The Islamic zodiac and astrological visuals have also been present in metalwork. Ewers depicting the twelve zodiac symbols exist in order to emphasize elite craftsmanship and carry blessings such as one example now at the Metropolitan Museum of Art. [103] Coinage also carried zodiac imagery that bears the sole purpose of representing the month in which the coin was minted. [104] As a result, astrological symbols could have been used as both decoration, and a means to communicate symbolic meanings or specific information.


Thirty Years – Plus

Compiled from articles by Ron Ferdie which appeared November and December 1984 Desert Skies and an update added by Teresa Lappin in 1987 (see below).

  • TUCSON AMATEUR ASTRONOMERS (April 13, 1954 to December 2, 1959)
  • TUCSON ASTRONOMICAL AND ASTRONAUTICAL ASSOCIATION (December 2, 1959 to October 5, 1978)
  • TUCSON AMATEUR ASTRONOMY ASSOCIATION (October 5, 1978 to present)

In March 1954, a small group met at the home of the Earl Burch to talk about organizing interested astronomers into a club. They met again in April, and formed the Tucson Amateur Astronomers (TAA). The first TAA officers were: Earl C. Burch, President Captain John Vega, Vice-President Kathryn Burch, Secretary-Treasurer and Major T.H. Armistead, Executive Board Member. The other charter members where Lloyd Soth, Ed Oxner, C.A. Clemente, J.A. Degennear, N.J. Griffen, R.T. Brockus, V. Gauzeau, S.W. Hvosles, Captain V. Berry, and Prof. Harry Stewart, UA. By the end of the first year there were 46 members.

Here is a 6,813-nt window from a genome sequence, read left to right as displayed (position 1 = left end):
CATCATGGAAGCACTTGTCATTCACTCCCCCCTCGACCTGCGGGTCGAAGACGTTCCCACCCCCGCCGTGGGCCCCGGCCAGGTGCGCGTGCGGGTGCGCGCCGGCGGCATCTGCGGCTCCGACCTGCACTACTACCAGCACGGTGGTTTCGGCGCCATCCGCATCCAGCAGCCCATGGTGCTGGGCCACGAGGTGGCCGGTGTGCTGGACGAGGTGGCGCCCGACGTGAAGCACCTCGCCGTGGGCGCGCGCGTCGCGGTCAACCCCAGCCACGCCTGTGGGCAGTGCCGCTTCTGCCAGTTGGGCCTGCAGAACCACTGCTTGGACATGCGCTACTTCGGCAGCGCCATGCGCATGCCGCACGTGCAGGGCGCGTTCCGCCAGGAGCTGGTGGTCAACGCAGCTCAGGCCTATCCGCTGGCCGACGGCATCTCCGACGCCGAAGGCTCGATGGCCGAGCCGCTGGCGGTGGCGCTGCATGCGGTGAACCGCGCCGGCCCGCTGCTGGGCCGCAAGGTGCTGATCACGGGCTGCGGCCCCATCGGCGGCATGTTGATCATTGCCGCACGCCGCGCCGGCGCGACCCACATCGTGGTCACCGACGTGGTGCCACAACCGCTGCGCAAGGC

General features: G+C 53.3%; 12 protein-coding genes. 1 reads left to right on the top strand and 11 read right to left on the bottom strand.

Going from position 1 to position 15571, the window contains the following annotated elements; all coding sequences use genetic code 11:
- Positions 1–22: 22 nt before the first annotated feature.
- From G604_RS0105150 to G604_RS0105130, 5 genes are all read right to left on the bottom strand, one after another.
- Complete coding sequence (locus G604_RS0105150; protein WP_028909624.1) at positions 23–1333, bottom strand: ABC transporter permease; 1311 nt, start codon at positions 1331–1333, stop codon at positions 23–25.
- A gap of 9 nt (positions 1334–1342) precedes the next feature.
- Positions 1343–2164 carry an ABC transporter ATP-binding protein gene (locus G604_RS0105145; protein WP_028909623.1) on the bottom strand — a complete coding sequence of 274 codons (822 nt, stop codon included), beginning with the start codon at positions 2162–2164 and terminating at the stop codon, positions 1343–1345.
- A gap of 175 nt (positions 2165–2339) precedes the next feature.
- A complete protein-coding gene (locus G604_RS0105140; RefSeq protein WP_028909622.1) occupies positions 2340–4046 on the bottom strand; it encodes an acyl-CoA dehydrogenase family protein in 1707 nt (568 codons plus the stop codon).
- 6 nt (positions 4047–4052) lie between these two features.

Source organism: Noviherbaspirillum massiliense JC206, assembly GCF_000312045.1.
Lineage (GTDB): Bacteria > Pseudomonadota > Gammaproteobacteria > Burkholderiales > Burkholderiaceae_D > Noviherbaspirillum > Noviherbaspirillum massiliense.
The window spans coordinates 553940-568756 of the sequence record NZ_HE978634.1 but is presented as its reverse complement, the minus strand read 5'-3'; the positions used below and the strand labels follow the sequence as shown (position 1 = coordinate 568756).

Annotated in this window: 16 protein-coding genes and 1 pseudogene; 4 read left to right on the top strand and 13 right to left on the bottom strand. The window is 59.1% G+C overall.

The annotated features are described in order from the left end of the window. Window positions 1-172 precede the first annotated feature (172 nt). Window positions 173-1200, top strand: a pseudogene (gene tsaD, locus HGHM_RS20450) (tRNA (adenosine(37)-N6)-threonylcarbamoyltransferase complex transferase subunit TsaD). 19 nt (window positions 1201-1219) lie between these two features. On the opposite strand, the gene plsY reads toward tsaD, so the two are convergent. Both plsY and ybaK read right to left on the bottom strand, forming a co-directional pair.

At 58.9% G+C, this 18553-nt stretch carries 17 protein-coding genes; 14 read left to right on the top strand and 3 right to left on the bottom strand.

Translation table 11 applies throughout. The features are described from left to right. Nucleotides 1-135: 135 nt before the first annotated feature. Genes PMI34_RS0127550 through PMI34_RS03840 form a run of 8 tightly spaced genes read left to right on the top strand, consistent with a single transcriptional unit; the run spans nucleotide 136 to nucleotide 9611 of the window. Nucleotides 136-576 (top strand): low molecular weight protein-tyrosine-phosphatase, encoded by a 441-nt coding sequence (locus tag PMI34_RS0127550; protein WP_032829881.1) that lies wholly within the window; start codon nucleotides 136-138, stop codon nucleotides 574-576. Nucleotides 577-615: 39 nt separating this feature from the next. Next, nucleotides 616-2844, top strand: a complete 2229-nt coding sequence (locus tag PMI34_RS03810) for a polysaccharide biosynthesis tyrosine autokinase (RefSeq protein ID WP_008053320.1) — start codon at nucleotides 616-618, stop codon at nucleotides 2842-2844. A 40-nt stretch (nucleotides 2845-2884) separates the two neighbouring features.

The first TAA program meeting in May 1954 featured Capt. John Vega talking on the “The Constellation Ursa Major” and T.H. Armstead discussing “Basic Ground Rules of Astronomical Terms”. The first club “star party” was in November 1954 at the home of Earl and Kathryn Burch.

In June 1955, we began the annual tradition pot luck supper and star-gazing party, the first time at Wrightstown School. In 1955 this was a “dark site”.

A telescope makers’ group was started by Earl Burch in 1955 with about fifteen members, and the tradition continues today (ed. 1984) with Duane Niehaus, current TAAA Vice President, for those interested in making mirrors and telescopes.